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History > 20th century > USA > Civil rights > Martin Luther King Jr. (1929-1968) > MLK's funeral    April 9, 1968

 

 

 

The funeral procession for the Rev. Dr. Martin Luther King Jr.

in Atlanta on April 9, 1968.

 

He was assassinated

at a Memphis hotel five days earlier.

 

Photograph:

Don Hogan Charles/The New York Times

 

Don Hogan Charles,

Lauded Photographer of Civil Rights Era,

Dies at 79

NYT

DEC. 25, 2017

https://www.nytimes.com/2017/12/25/
obituaries/don-hogan-charles-dead.html

 

 

 

 

 

 

 

 

 

 

 

 

 

 

 

 

 

The Rev. Dr. Martin Luther King Jr.’s wooden casket passing by

during his funeral procession in Atlanta in April 1968.

 

Phottograph: Doris Derby

 

Doris Derby, Civil Rights Era Photographer, Dies at 82

She was an artist who was studying anthropology

when she became an activist in the civil rights movement

and a rare woman to document Black life in photos.

NYT

Published April 6, 2022    Updated April 7, 2022

https://www.nytimes.com/2022/04/06/
arts/doris-derby-dead.html

 

 

 

 

 

 

 

 

 

 

 

 

 

 

 

 

Mourners at the funeral of the Rev. Dr. Martin Luther King Jr.

in Atlanta in 1968.

 

Photograph: John Shearer

 

John Shearer, Who Photographed Tumultuous 1960s, Dies at 72

Mr. Shearer joined the staff

of Look magazine at the age of 20,

becoming one of the few black photographers

at a major national publication.

NYT

June 27, 2019

https://www.nytimes.com/2019/06/27/
arts/john-shearer-dead.html

 

 

 

 

 

 

 

 

 

 

 

 

 

 

 

 

 

From left,

at the 1968 funeral for Dr. King:

his father, the Rev. Martin Luther King Sr.;

his mother, Alberta Williams King;

his wife, Coretta Scott King;

his brother, the Rev. A.D. King;

and the singer Harry Belafonte.

 

Photograph:

Don Hogan Charles/The New York Times

 

Don Hogan Charles,

Lauded Photographer of Civil Rights Era,

Dies at 79

NYT

DEC. 25, 2017

https://www.nytimes.com/2017/12/25/
obituaries/don-hogan-charles-dead.html

 

 

 

 

 

 

 

 

 

 

 

 

 

 

 

 

 

The body of Martin Luther King lying in state in Memphis, Tennessee.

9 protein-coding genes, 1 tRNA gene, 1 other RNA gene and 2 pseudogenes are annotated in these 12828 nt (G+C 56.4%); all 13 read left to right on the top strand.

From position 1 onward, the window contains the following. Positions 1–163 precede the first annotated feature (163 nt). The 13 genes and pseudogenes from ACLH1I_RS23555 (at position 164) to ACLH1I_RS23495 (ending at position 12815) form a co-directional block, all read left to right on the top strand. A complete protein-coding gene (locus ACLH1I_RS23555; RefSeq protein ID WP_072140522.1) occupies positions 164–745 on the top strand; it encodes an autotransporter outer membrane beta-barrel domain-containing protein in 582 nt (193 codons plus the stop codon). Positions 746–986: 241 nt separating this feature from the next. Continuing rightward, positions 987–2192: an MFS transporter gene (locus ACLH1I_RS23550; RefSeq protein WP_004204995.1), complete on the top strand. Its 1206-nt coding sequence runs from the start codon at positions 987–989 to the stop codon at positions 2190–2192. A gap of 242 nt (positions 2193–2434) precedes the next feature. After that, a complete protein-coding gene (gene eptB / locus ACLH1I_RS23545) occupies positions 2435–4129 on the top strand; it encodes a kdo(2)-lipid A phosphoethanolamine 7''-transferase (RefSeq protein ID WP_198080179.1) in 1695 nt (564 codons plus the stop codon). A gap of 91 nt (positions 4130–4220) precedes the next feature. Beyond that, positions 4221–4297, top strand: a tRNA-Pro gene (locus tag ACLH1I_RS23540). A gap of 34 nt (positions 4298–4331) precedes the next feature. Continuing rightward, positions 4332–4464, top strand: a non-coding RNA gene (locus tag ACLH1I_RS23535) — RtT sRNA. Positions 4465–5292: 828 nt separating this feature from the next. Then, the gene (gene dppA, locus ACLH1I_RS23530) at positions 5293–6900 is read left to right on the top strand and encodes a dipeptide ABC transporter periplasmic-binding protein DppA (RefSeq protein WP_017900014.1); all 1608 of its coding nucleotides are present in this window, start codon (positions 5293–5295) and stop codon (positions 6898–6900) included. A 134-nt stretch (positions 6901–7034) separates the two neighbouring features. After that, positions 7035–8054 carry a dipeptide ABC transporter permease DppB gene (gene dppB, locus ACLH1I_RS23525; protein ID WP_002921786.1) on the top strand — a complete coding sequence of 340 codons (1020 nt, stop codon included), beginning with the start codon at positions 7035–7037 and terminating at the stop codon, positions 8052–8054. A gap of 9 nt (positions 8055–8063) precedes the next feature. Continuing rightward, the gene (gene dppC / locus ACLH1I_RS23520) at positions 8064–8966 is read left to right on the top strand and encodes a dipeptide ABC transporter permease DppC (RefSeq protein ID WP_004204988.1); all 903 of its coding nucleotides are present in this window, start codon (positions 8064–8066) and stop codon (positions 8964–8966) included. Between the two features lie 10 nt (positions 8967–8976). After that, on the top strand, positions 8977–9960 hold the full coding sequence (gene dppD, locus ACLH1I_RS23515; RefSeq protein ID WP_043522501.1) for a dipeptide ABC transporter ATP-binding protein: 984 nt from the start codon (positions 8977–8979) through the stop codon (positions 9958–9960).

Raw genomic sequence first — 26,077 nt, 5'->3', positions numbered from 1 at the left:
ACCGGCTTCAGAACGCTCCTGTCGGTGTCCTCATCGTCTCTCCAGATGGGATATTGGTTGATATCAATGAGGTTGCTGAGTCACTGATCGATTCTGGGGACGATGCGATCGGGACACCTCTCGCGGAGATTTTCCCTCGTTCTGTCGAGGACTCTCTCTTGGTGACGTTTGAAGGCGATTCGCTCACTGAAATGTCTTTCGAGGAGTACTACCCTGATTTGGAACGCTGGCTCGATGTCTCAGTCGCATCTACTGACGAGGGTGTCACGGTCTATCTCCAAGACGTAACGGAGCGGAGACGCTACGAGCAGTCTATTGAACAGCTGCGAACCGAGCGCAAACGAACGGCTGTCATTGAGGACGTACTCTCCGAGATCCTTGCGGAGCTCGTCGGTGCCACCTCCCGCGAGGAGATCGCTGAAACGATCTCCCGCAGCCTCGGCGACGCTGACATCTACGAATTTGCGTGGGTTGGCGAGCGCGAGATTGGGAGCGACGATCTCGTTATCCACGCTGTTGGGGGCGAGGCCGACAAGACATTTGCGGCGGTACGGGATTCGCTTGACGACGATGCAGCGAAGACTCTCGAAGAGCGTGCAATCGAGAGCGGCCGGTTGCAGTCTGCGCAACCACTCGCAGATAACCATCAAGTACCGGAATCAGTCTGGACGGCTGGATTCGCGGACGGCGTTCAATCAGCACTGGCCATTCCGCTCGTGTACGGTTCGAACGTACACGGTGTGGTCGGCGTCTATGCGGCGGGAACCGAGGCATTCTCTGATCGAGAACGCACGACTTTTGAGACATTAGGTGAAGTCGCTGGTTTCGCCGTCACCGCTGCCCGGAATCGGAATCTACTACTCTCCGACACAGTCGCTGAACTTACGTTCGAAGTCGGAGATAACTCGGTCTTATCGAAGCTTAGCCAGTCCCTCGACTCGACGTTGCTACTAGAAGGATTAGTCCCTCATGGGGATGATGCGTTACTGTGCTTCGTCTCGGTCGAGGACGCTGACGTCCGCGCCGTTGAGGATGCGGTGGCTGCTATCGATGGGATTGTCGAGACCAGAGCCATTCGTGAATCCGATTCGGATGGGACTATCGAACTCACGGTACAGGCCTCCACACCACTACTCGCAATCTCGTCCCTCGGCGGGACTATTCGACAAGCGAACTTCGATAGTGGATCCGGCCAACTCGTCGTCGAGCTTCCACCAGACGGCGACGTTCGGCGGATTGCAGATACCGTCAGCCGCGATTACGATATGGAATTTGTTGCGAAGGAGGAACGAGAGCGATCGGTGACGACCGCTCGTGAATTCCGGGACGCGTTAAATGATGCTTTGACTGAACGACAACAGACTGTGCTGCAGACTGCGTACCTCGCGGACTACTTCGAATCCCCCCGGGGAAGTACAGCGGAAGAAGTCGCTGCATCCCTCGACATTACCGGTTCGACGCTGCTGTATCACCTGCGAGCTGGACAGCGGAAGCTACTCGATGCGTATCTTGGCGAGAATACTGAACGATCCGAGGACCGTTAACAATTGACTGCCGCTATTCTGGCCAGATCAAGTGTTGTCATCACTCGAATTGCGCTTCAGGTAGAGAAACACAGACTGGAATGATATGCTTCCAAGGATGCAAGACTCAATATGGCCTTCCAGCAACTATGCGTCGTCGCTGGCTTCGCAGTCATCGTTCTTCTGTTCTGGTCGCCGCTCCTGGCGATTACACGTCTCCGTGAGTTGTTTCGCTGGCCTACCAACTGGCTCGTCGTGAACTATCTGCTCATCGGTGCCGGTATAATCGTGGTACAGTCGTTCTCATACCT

Pictured nearest the coffin are (left to right)

Revd Ralph Abernathy, Bernard Lee, Andrew Young

 

Photograph: Keystone/Hulton

 

06.04.1968        Martin Luther King is killed; Harlem reacts

WJ Weatherby, the Guardian

The Guardian        G2        pp. 16-17

3.4.2006 > Full text

 

Harlem

— the accepted capital of Negro America —

had lost its King today.

Adam Clayton Powell carries on like its king

and Stokely Carmichael sometimes speaks with a regal “we”,

but their following is small compared with that of “Martin”,

as everyone called him.

 

Harlem has seen the big men come and go;

only Martin seemed to have the trick of survival.

 

He was never treated here

with quite the awe Negro Alabama or Negro Mississippi

showed him.

 

They rarely touched the hem of his garment

as he walked by, as some did in the deep south.

 

That’s not the hip Harlem way.

 

But even those who were not impressed

by his religion or his politics were impressed

by his staying power in the white strongholds.

 

Today it is as though a rock of ages has crumbled away:

the world of Harlem seems even more insecure

now that it knows not even Martin could survive any longer.

 

Seventh Avenue, the main boulevard,

looks like a street in mourning on this grey day,

and for a white man it is about as safe

as a street in Vietnam.

 

Mayor John Lindsay,

usually among the more acceptable of white people,

found it too dangerous to show himself

and finally drove around in a car.

 

White cab drivers wouldn’t take you up

there this morningafter the bars closed.

It simply wasn’t safe unless you had a Negro passport.